Department of Mathematics

CoSy Lunch Seminars 2017 Spring

24 January
SpeakerÖrjan Stenflo, Department of Mathematics, Uppsala University
Title: V-VARIABLE IMAGE COMPRESSION 
Place: Å11167
Time: 12:00 -- 13:00

7 February
SpeakerLothar Reichel,  Professor in Kent State University, Department of Mathematical Sciences 
Title: Matrix functions, quadrature, and network analysis
Place: Å4003
Time: 12:00 -- 13:00

14 February
Speaker: Raazesh Sainudiin, Department of Mathematics, Uppsala University
Title: The transmission process: A combinatorial stochastic process for the evolution of transmission trees over networks
Place: Å11167
Time: 12:00 -- 13:00

28 February
Speaker: Peter Broqvist, Department of Chemistry - Ångström, Uppsala University
Title: Multi-scale modeling of complex oxides: an ongoing struggle
Place: Å11167
Time: 12:00 -- 13:00

21 March
SpeakerKristi Kuljus, Senior Research Fellow in Mathematical Statistics, Institute of Mathematics and Statistics, University of Tartu
TitleComparison of hidden Markov chain models and hidden Markov random field models in estimation of computed tomography images
Place: Å11167
Time: 12:00 -- 13:00

28 March
Speaker: Francisco Gancedo, Department of Mathematical Analysis, Faculty of Mathematics, University of Seville
Title: Regularity vs singularities for incompressible fluids interfaces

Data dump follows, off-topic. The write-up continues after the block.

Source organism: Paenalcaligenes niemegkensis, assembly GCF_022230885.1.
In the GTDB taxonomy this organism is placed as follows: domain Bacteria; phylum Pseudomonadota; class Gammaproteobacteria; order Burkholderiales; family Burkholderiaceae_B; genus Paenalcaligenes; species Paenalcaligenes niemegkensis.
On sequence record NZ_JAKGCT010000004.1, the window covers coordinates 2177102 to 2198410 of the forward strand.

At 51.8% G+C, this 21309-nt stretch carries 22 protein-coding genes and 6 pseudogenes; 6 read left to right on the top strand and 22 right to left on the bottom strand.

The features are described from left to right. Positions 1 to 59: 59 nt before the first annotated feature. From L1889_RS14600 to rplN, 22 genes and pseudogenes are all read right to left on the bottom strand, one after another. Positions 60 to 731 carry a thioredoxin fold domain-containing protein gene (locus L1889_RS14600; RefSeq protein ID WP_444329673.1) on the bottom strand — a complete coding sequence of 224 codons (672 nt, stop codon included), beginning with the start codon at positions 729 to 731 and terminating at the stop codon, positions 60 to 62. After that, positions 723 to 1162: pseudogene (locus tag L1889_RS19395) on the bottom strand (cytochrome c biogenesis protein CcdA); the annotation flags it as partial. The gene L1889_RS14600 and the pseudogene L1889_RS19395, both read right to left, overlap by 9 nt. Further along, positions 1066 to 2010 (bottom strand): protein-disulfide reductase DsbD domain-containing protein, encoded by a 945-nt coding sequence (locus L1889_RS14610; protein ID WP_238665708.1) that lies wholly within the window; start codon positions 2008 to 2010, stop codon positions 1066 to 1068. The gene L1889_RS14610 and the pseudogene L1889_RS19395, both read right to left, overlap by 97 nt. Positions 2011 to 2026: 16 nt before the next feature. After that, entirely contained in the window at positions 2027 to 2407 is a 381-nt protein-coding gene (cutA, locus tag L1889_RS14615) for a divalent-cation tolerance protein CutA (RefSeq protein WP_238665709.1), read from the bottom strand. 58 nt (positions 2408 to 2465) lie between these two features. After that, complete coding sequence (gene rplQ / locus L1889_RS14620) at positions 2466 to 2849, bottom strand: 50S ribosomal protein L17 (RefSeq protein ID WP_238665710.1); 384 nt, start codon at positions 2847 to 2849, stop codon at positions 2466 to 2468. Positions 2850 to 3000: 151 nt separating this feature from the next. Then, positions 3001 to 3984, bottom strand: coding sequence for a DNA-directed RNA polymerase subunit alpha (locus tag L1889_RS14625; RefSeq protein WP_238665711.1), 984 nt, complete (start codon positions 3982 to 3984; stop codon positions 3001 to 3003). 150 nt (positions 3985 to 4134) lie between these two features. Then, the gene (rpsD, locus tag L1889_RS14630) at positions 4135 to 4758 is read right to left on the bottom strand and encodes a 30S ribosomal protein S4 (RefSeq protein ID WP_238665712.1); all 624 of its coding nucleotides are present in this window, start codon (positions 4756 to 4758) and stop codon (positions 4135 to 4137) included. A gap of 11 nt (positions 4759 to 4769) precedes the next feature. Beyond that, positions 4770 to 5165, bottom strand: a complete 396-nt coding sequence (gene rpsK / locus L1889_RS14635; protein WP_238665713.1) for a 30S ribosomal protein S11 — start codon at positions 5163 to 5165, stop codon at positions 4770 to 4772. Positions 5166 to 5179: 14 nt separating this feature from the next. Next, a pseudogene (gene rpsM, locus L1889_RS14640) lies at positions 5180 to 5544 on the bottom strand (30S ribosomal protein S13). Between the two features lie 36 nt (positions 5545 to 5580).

Place: Å11167
Time: 12:00 -- 13:00

4 April
SpeakerWim HordijkSmartAnalytiX.com
TitleAutocatalytic Sets: The Origin and Organization of Life
Place: Å11167
Time: 12:00 -- 13:00

18 April
Speaker: Prof. Alfred M. Bruckstein, Technion Ollendorff Chair in Science, Israel Institute of Technology
Title: The Joys of the Elementary: Three Easy Pieces
Place: Å11167
Time: 12:00 -- 13:00
Local contact person: Christer Kiselman

9 May
Speaker: Dr. Milias Argeitis, Faculty of Mathematics and Natural Sciences, University of Groningen
Title: Dynamic disorder in simple enzymatic reactions induces stochastic amplification of substrate
Place: Å11167
Time: 12:05 -- 13:00

23 May
Speaker: Dr Antoni Guillamon Grabolosa, Department of Mathematics, Universitat Politècnica de Catalunya
Title: The role of nonlinear dynamics in some neuroscience problems
Place: Å11167
Time: 12:05 -- 13:00

24 May
Speaker: Dr Natasha Flyer, Institute for Mathematics Applied to Geosciences, National Center for Atmospheric Research. Prof. Bengt Fornberg Department of Applied Mathematics, University of Colorado.
Title: Radial Basis Function-generated Finite Differences(RBF-FD): Freedom from meshes in scientific computing
Place: Å11167
Time: 12:15 -- 13:00

30 May
Speaker: Prof. Lambert Schomaker, Scientific Director, Artificial Intelligence and Cognitive Engineering (ALICE), Kunstmatige Intelligentie
Title: Continuous learning in massive and diverse collections of historical handwriting
Place: Å11167
Time: 12:15 -- 13:00

30 May
Speaker: Prof. Lambert Schomaker, Scientific Director, Artificial Intelligence and Cognitive Engineering (ALICE), Kunstmatige Intelligentie
Title: Continuous learning in massive and diverse collections of historical handwriting
Place: Å11167
Time: 12:15 -- 13:00
Abstract:
We are currently experiencing the third wave of neural-network
research. The presence of big data, sufficient computing resources and
improved learning rules have resulted in exciting progress. However, not
everything is rosy. Without sufficient numbers of labels, deep learning will
not work. Even with optimal settings, training a model with more than
a million parameters is a daunting task. In many applications however, there
are no labels from the start: For a freshly digitized historical handwritten